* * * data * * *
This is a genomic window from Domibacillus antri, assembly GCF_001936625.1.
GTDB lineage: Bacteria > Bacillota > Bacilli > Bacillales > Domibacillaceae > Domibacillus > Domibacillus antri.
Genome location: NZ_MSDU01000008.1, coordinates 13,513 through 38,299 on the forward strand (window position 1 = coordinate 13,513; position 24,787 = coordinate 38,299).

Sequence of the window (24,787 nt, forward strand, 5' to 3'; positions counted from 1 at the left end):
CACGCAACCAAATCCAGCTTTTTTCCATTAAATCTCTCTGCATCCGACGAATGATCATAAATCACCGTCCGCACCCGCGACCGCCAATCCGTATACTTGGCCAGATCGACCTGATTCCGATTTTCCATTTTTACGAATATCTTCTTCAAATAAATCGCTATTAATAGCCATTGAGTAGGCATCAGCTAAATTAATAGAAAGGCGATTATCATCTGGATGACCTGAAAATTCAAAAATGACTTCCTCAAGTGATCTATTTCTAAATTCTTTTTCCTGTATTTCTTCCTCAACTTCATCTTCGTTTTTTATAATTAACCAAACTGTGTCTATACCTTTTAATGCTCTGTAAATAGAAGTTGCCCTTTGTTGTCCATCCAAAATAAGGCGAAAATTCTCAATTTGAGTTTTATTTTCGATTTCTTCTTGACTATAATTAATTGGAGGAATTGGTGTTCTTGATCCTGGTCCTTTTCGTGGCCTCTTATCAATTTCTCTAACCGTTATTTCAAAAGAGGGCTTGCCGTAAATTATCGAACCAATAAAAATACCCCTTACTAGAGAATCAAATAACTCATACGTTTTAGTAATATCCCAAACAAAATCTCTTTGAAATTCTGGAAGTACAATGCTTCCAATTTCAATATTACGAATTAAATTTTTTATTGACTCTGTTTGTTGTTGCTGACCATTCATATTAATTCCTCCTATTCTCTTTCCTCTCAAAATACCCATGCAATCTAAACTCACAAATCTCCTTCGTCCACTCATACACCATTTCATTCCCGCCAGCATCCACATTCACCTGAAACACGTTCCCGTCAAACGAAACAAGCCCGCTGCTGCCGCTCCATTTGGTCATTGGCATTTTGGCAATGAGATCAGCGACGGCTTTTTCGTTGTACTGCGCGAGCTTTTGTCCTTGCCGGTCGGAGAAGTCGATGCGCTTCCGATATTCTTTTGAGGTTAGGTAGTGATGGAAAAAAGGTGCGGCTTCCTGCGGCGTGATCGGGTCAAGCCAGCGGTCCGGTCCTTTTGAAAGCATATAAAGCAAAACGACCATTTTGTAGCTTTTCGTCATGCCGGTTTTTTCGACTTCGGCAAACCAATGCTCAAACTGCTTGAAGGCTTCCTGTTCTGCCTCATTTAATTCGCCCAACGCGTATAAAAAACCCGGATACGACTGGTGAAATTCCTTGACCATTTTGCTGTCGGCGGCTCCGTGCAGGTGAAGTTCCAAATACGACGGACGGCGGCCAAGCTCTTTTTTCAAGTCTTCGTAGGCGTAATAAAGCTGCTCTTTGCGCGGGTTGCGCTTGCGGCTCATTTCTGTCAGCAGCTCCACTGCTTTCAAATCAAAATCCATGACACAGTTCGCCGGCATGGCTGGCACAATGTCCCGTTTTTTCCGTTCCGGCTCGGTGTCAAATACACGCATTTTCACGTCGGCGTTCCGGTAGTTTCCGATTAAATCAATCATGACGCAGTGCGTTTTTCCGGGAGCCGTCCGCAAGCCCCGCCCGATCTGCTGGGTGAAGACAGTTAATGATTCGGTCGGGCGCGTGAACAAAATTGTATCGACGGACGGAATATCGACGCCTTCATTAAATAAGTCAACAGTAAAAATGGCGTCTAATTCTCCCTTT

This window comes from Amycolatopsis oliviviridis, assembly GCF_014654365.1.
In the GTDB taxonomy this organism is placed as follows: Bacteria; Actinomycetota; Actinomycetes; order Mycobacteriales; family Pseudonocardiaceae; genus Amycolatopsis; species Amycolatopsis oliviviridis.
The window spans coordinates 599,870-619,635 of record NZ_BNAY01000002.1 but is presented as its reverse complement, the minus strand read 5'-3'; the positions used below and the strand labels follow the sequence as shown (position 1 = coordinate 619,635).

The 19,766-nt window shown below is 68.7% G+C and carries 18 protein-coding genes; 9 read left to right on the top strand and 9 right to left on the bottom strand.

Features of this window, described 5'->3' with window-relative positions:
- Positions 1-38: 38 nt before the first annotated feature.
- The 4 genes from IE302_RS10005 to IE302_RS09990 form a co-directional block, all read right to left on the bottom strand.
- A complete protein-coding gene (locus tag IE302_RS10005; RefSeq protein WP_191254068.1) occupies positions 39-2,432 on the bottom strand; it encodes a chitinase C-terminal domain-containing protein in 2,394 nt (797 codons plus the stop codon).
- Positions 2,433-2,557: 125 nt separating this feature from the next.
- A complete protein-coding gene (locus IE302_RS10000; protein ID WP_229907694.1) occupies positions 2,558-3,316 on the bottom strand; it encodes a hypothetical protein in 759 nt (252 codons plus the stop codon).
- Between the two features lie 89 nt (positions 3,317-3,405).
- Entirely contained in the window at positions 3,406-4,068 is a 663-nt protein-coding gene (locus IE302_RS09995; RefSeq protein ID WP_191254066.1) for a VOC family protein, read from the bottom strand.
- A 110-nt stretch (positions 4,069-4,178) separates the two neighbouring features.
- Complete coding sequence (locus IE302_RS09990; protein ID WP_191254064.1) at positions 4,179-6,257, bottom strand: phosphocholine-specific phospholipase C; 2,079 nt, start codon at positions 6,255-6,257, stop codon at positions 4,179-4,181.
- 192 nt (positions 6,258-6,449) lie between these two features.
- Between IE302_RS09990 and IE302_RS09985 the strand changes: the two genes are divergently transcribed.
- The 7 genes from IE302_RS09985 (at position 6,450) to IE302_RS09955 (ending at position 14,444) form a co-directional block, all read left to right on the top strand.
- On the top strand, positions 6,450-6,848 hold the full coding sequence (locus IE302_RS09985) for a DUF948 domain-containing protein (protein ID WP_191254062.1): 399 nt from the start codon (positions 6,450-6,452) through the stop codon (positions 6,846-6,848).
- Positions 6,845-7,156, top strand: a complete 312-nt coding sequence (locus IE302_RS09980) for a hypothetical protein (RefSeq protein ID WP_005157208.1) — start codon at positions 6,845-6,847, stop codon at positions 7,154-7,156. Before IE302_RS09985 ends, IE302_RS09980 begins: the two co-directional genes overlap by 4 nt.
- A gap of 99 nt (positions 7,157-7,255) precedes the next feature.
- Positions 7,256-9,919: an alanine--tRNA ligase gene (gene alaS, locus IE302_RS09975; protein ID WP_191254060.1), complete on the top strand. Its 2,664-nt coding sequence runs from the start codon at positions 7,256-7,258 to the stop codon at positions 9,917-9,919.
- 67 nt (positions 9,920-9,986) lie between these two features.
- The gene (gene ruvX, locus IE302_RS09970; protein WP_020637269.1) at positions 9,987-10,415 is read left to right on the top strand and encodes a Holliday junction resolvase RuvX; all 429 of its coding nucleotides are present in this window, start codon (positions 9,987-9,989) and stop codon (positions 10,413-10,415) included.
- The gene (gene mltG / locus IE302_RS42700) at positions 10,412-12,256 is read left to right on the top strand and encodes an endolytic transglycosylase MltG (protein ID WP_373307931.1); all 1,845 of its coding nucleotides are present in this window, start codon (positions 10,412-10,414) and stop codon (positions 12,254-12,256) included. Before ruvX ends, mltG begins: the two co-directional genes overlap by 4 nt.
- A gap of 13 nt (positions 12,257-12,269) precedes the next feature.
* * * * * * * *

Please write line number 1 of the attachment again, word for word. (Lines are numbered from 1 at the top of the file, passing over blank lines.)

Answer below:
This is a genomic window from Domibacillus antri, assembly GCF_001936625.1.